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Never been a better time to be an IFA

When I speak to our partner firms and the wider adviser community these days, I am getting a real sense from just about all of them that this is a really great time to be an IFA. Or rather that this is a great time to be a “high quality” IFA.

There are a number of things driving this positive feeling at the top end of the adviser market but the key one for me is the realisation that this much-talked about power shift from providers to advisers is not only happening but is happening at pace.

This is great news for the adviser market. It means the foundations are being set for a golden period for truly independent advisers, where they will not only get credit for the great work they do but will also be able to achieve the sorts of business valuation once only reserved for product providers.

RDR is helping to move things along, there is no question about that. Importantly, it is also helping rid the sector of many of the weaker IFA firms, which I think is a good thing. But to be honest, many of the more forward-thinking adviser firms I work with were on this path well before anyone had ever heard of the RDR. They, like me, had a sense of where things needed to head and were insightful enough to start the journey themselves.

Technology, particularly platforms, has been instrumental in helping many adviser firms. The importance of platforms is now well recognised and an IFA’s choice as to which one, or ones, they use is arguably one of the most important business decisions they will ever make. The right platform can not only drive up efficiency and keep down costs but as Hargreaves Lansdown and Cavanagh have demonstrated in the wealth management space, it can form the centrepiece of a client-focused and extremely profitable business that has real value.

Key to creating that value is advisers getting paid what they are worth. On a typical TER of 2 per cent, IFAs historically only see around 0.5 per cent of this Providers and fund managers get the remaining 1.5 per cent. I believe advisers should be getting around 1 per cent and it is something we are working hard with our memb-ers to achieve. We are already there with most of them.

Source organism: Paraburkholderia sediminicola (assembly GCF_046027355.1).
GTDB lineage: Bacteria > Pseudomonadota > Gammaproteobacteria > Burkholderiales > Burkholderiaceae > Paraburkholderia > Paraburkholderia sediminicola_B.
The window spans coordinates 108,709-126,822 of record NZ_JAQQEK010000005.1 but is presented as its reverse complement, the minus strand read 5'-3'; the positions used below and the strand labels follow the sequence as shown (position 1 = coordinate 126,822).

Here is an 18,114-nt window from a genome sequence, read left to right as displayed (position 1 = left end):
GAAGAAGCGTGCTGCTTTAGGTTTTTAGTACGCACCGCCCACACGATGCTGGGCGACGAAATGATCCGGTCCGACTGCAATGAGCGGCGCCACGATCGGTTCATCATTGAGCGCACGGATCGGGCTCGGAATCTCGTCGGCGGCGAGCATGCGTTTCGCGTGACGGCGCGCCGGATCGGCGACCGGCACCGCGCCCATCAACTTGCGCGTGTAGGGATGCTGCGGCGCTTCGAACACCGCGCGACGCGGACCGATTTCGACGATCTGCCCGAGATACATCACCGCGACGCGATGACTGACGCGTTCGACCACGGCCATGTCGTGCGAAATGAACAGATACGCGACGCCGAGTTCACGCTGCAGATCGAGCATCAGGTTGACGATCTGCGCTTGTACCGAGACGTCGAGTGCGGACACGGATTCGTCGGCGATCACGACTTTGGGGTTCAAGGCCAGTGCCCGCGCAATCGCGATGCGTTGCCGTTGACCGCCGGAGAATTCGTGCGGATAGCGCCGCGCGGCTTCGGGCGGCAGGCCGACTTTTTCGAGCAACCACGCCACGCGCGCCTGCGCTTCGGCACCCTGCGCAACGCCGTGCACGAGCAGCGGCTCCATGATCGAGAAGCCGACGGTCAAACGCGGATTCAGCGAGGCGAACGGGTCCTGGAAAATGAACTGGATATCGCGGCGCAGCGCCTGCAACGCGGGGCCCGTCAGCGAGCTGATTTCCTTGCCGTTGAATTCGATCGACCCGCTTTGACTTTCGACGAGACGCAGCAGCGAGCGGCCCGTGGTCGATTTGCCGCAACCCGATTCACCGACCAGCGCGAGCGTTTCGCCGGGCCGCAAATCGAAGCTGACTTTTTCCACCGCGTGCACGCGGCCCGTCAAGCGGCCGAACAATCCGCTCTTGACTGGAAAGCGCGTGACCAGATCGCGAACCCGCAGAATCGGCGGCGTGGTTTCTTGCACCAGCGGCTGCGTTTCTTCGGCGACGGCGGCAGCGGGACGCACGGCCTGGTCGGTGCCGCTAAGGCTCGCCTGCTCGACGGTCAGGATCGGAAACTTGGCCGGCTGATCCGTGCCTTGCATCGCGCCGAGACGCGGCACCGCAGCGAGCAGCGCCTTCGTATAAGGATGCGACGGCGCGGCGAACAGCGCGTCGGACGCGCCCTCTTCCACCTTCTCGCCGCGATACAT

While all this is going on, there are also opportunities for IFAs in the as yet untapped corporate space. Again technology, in the form of platforms, will play a crucial role.

The changes we are seeing in the industry are ones many of us have been campaigning for for some time or at very least were expecting. Has there ever been a better time to be a high-quality IFA? I am thinking not.

Paul Hogarth is founder of Paradigm Partners


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There are 24 comments at the moment, we would love to hear your opinion too.

  1. Phil McGovern 20th May 2011 at 9:09 am

    Totally agree what Paul is saying. At the top end it is incredibly busy and small IFAs are banging on our door to join as we are in RDR world already

  2. So, according to Mr Hogarth, a “high quality” IFA is an IFA that charges 1% rather than 0.5%

    Sounds to me like the difference between a prostitute and a high-class escort. One charges more than the other and wears fancier clothes.

  3. It all depends what value the client gets, Bill. Some IFAs are worth a great deal more than 1% per annum and some aren’t worth anything at all.

    A good IFA will do much more to improve the financial wellbeing of his clients than any fund manager or product provider ever will so it’s only right that he/she should get a higher proportion of the total charges that a client pays.

    As Paul says, advisers should be paid what they are worth. What on earth is wrong with that?

  4. He should get a job withthe FSA, he has all the necessary qualifications. Self opinionated with a complete lack of focus and not a clue as to the what is going on in the bulk of the industry. I think we have found your succesor Hector!

  5. Paul Standerwick 20th May 2011 at 10:35 am

    A very blinkered view of one particular way of doing advisory business.
    Not every client wants or needs a wrap/platform, and not every client wants the inflexibility of seeing half of their first years £100pm (all some can afford) into a pension disappear.
    1% trail seems extortionate for ongoing management to me, especially when dealing with funds like invesco perpetual income; I quote Neil Woodford “the fund is not designed to do a job over one year, what happens over that period in terms of returns is irrelevant” – yet you want to be paid 1% to sit and watch???
    Different clients have different needs and need different solutions, RDR is short-sighted and over restrictive.

  6. Paul Hogarth is right in the round.